After 56 years of waiting, members of the Boni minority group who live in Lamu County have finally received title deeds for their land.
On Tuesday, the Lamu County government issued a total of 6,232 title deeds to residents of ten villages in the region, out of which 3,232 went to the Boni.
There was joy and celebrations at Mokowe shortly after the Boni received the land documents for the first time in history.
HUNTERS AND GATHERERS
They are a forest community who traditionally depend on hunting, gathering of wild fruits and harvesting honey.
Most of the Boni land is situated within Boni Forest where the government in 2015 launched a multi-agency security Operation Linda Boni meant to flush out Al-Shabaab militants believed to be hiding there.
The operation still continues to date.
Those interviewed by the Nation in Mokowe on Tuesday said they were happy that the county and national governments had finally recognised their right to own land after decades of waiting.
Mr Ali Gubo, a Boni elder from Bar'goni village in Lamu West could not hide his happiness after receiving his title deed.
Mr Gubo termed the move by the county government to recognise the marginalised community by issuing them with title deeds as a new dawn.
"This is the first time that we members of the Boni community are getting hold of a title deed. Some of us were just hearing of a title deed but we didn't actually know what it is. We thank both the county and national governments for their collaboration in ensuring we get the land documents. We are proud that now we have the right to own land after 56 years of independence," said Mr Gubo.
Mr Doza Diza, another Boni elder, said they will now confidently face land grabbers head on since they at least have supporting documents unlike before.
A section of the Boni land borders the Sh2.5 trillion Lamu Port -South Sudan-Ethiopia Transport (Lapsset) Corridor project which is being set up in Kililana, Lamu West.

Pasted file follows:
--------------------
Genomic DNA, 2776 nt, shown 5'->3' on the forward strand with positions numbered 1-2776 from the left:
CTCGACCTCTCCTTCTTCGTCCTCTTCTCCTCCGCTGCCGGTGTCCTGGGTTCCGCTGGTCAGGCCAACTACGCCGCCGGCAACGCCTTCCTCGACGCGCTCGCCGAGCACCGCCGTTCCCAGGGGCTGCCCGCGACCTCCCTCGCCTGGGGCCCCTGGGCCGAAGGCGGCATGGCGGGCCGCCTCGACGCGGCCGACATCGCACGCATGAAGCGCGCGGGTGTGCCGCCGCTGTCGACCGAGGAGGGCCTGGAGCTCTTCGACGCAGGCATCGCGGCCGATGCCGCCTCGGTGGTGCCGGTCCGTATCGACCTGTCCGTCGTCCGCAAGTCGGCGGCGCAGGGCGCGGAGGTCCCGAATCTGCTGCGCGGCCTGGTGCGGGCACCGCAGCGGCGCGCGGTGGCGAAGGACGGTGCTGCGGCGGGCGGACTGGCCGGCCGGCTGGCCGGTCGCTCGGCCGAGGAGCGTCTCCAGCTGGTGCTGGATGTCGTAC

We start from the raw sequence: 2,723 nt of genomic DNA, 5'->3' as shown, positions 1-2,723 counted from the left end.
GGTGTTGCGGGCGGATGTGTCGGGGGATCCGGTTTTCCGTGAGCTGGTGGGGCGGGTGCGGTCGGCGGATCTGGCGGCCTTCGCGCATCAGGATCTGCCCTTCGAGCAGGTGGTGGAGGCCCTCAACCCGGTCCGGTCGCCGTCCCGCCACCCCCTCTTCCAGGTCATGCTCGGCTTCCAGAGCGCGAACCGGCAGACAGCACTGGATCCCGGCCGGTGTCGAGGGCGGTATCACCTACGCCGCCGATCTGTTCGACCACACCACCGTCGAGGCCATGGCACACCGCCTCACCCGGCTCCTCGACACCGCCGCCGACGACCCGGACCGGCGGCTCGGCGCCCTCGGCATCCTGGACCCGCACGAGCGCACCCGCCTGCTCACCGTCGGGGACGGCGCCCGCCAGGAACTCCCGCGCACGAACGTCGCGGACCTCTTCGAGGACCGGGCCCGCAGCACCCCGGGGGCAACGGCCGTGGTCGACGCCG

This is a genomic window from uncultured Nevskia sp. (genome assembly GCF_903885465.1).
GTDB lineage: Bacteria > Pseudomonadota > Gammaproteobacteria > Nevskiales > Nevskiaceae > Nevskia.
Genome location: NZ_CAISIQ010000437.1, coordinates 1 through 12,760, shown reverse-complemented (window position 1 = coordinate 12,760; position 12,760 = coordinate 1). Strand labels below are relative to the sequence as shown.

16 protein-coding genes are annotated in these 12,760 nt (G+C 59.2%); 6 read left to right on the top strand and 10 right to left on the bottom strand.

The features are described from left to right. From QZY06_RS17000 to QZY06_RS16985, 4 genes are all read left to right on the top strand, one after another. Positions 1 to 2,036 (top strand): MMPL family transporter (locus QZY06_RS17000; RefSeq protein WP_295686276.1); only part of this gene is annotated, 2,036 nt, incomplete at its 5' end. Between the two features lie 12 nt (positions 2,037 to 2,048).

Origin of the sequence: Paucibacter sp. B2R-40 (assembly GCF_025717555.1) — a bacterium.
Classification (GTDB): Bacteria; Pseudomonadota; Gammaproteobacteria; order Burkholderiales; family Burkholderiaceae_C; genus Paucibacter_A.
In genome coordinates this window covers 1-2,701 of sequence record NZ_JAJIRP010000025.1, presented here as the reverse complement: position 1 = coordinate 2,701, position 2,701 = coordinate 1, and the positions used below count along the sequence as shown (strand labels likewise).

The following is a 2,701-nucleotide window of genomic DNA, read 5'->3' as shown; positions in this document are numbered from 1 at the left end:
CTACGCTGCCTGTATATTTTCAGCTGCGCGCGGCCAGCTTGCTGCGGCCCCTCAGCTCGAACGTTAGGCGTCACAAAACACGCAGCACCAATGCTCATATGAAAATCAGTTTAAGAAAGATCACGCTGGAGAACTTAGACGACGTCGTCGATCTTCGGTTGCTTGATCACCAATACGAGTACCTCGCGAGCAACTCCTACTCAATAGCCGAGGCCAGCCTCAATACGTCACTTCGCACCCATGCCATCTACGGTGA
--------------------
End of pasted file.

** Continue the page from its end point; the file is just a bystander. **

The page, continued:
The has made the Boni land to be a major target by grabbers and tycoons who had already begun frustrating the community while armed with fake title deeds.
"For the past 56 years of independence, we have been living in fear of being evicted by moneyed tycoons and grabbers. As a community, we have been feeling powerless and unable to protect our ancestral lands since we didn't have title deeds. We can now face those land grabbers head on since we have the title deeds with us now," said Mr Diza.
JUSTICE AT LAST
Mrs Asli Madobe said justice has finally prevailed to the community which has been fighting for their right to own land for years.
Mrs Madobe said the title deeds will help the community in its transformation to modernity.
"We can now use these titles to get loans to educate our children so that the community can transform for the better. We're tired of the forest life," said Mrs Madobe.
Lamu Governor Fahim Twaha on locals to avoid selling off their land immediately they get the title deeds.
Mr Twaha said the ongoing construction of the Lapsset project has particularly put considerable pressure on Lamu land ownership and use.
He added that speculators are acquiring land, some through illegal, coercive or irregular means at the expense of the locals.
He said the county government is targeting to issue at least 5,000 title deeds to squatters every year.
The governor also said there is a plan to have 20,000 squatters resettled in the next four years.
"We want to resettle as many squatters as possible and ensure they officially own those lands by giving them title deeds. It is through a title deed that you can protect your land. But we have a scenario where people sell off their lands immediately they get title deeds. Please avoid selling your lands. The Lapsset is coming and the value of land in Lamu continues to rise," said Mr Twaha.
Read the original article on Nation.
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